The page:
As yet untitled

As the changing but constant expectations
of a year that no-one chose keep knocking
and the day of the Lord lingers and tarries from my watch-post,
I long

to take this one quietly, on the bench,
with Saul and the others who couldn't run the race.
No shame in being worn out when
the swift themselves are flagging
and the flags
are all at half-mast or lower.
No prizes for laps of honour, least of all in a mask.
Preserve breath, preserve what
energy you have left, I say.

I say.
Though my words burn and I
would be better served not to speak
but to hear.
A voice like a whisper, like fire,
like a victor:
My yoke is easy. My burden is light.
No shoulders strong enough for burdens today;
even then, there is grace.

Advent 13: But I said, “I have laboured in vain”

The sun beating heavily on our heads, we felt
the agony of things straining against themselves,
felt the longing but not the reward and grew
weary of the day.

When I spoke, it was gravel in my throat.
“Show me,” I demanded, “the length of these days.
Show me the end.” And the sun
did not relent in its frenzied beaming
while the aching rhythm in my joints was murmuring,
“Soon. His time is soon.”

Advent 9: No despair

...we are almost ready to fall in love with our own desolation.
(Christina Rossetti, Seek and Find)

Whether height of summer or bleak midwinter, there’s death:
in bare-branched trees or brittle grass.
Fire or frost, the end’s the same,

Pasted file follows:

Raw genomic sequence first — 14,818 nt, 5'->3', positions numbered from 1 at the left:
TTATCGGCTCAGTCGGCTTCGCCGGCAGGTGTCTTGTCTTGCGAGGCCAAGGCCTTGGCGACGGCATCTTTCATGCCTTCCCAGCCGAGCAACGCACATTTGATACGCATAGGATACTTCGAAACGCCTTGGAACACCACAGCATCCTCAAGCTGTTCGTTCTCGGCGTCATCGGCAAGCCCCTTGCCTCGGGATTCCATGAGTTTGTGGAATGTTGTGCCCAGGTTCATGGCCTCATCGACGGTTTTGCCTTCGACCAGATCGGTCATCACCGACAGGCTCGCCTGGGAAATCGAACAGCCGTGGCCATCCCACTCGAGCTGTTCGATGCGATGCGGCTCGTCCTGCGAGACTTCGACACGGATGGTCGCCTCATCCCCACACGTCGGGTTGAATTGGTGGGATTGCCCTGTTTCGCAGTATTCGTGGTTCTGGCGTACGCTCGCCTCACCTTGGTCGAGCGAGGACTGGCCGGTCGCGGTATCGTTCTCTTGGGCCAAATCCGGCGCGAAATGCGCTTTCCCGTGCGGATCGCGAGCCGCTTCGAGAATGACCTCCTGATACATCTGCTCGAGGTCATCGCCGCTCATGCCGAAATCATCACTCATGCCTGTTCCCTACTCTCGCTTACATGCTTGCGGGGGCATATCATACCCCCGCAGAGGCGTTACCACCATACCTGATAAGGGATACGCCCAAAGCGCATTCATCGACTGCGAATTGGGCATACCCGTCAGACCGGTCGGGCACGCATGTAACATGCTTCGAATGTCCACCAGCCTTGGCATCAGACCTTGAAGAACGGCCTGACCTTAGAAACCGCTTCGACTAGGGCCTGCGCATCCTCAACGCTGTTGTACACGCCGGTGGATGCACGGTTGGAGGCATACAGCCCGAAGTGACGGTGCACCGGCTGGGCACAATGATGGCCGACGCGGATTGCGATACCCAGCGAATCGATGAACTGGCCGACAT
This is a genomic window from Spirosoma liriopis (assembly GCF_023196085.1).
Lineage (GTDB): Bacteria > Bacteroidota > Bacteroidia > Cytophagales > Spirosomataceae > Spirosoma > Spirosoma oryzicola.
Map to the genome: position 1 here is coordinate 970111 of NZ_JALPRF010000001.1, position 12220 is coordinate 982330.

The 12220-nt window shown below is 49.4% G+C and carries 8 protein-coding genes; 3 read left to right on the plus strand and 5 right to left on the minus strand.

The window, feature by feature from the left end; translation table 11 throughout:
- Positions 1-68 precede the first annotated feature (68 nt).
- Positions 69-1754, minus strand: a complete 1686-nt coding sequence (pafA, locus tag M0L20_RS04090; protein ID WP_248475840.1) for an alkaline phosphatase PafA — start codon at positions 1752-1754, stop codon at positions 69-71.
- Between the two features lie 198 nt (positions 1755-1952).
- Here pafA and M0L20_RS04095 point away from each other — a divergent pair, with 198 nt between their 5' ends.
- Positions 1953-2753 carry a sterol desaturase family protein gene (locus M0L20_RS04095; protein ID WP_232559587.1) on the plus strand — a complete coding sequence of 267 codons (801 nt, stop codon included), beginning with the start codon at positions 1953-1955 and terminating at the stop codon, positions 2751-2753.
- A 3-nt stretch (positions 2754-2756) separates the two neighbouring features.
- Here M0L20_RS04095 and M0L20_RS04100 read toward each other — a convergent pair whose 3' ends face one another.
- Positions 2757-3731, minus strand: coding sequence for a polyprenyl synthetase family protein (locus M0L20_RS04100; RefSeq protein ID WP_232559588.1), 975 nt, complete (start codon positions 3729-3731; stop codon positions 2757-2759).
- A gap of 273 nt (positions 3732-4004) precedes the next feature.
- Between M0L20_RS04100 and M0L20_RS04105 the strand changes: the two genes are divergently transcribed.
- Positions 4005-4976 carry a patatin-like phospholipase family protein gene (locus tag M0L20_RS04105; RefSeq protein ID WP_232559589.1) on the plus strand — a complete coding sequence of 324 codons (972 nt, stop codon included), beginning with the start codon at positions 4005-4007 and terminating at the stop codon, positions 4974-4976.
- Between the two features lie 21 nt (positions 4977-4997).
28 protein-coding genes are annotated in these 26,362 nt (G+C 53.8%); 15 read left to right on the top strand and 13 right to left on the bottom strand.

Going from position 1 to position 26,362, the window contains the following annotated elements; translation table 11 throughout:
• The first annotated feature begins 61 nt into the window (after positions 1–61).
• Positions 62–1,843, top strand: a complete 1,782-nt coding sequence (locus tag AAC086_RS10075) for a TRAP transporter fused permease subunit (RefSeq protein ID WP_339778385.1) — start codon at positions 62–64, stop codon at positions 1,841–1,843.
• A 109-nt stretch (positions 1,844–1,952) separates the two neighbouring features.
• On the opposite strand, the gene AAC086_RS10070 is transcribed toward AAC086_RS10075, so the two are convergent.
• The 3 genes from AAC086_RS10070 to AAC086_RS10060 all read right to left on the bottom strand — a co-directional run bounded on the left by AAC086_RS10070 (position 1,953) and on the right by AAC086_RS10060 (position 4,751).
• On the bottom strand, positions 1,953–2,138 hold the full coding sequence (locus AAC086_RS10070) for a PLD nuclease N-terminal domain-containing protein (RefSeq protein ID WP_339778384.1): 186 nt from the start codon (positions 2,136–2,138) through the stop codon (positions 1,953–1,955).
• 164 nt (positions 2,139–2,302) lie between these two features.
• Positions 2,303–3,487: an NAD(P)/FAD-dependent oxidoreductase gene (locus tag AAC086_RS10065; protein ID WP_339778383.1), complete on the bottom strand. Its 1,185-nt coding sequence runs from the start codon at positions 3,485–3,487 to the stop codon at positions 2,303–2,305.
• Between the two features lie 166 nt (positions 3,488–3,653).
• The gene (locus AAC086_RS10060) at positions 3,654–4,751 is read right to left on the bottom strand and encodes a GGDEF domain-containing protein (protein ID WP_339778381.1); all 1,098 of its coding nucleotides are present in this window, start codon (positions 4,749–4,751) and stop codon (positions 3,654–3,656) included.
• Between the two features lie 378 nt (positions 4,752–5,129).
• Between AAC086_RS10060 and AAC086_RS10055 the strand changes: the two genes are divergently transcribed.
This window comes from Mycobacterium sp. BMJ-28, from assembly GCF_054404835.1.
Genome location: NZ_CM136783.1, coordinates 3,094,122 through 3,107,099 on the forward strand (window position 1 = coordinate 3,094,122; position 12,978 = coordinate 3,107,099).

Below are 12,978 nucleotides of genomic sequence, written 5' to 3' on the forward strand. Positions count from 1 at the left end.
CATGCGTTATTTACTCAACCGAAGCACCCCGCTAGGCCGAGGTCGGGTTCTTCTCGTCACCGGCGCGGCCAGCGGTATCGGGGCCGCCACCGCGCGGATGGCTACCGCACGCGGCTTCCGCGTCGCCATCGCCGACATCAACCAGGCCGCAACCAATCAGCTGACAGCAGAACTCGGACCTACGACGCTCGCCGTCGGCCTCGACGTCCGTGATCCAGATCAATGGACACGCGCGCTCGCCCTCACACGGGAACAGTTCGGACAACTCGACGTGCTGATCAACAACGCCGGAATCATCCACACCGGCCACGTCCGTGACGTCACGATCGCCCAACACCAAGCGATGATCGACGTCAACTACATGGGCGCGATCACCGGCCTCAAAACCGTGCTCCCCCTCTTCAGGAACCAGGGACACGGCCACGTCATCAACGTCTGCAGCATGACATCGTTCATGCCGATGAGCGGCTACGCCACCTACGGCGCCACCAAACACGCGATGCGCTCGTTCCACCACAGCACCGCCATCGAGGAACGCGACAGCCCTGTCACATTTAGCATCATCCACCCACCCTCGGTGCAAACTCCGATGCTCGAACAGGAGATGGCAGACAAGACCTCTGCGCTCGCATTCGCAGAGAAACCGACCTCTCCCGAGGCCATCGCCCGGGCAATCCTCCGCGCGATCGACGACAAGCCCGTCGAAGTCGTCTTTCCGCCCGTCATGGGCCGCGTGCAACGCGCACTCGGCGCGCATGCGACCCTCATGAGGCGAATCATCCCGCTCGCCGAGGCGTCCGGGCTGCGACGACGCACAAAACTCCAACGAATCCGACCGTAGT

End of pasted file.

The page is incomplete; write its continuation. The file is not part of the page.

both killers and destroyers alike.
And the greatest foe of all’s despair,
the sickness blighting not only this
but every future season’s crop.
There’s a sickness that can end in life,
that kills illusions, opens eyes.
Wisest farmers wait their time
and learn the seasons’ darkest signs.
Wiser still the one who turns
despair of here to hope beyond.

Count It Loss

Whether misplaced or stolen, the effect is the same:
the search, the panic, the retracing of steps,
the sense that not an object but an organ,
not a possession but a position,
has vanished, without trace.

Whether passing or lasting, the search seems boundless.
The mind must run to what-ifs because
you never know: the cushion may disguise it, yet
tomorrow may also bear more disappointments
and soon it may be clear,

it is gone. And for now, at least, it is.
You might as well prepare:
its absence now defines you. The gains it bore
now weigh you down, your mind ever turning
to carve possibilities like pillars of salt.

Throw off. If it returns,
the bond must not return with it.
You have lost yourself; rejoice, held securely,
if tomorrow proves lost,

if found.

Lay this body down… – Streaming Page CXVI’s “Good Friday to Easter” Day Three

What now? Death

takes the best; the body droops

upon the Cross. We look;

the sting in eyes declares

that all is done.


It is finished. What?

Are we done for, Lord? Where

the hopes and fears of all

the years, once met in You?

Where now? All done?


All done for?

What next? Take the body down

and wait? The evening yawns.

Swing low, sweet chariot, come.

Come take us home.


Lent 24: Friday of Third Week

Our minds cannot contain
something so small, so
microscopic, yet
Universe sustained within –

a mustard seed
which sees the mountain,
sees despair beneath its foot
and says to it, Now move.

O God. The mountain blocks our view.
The heights have dizzied;
the depths distress.
Open your seed within.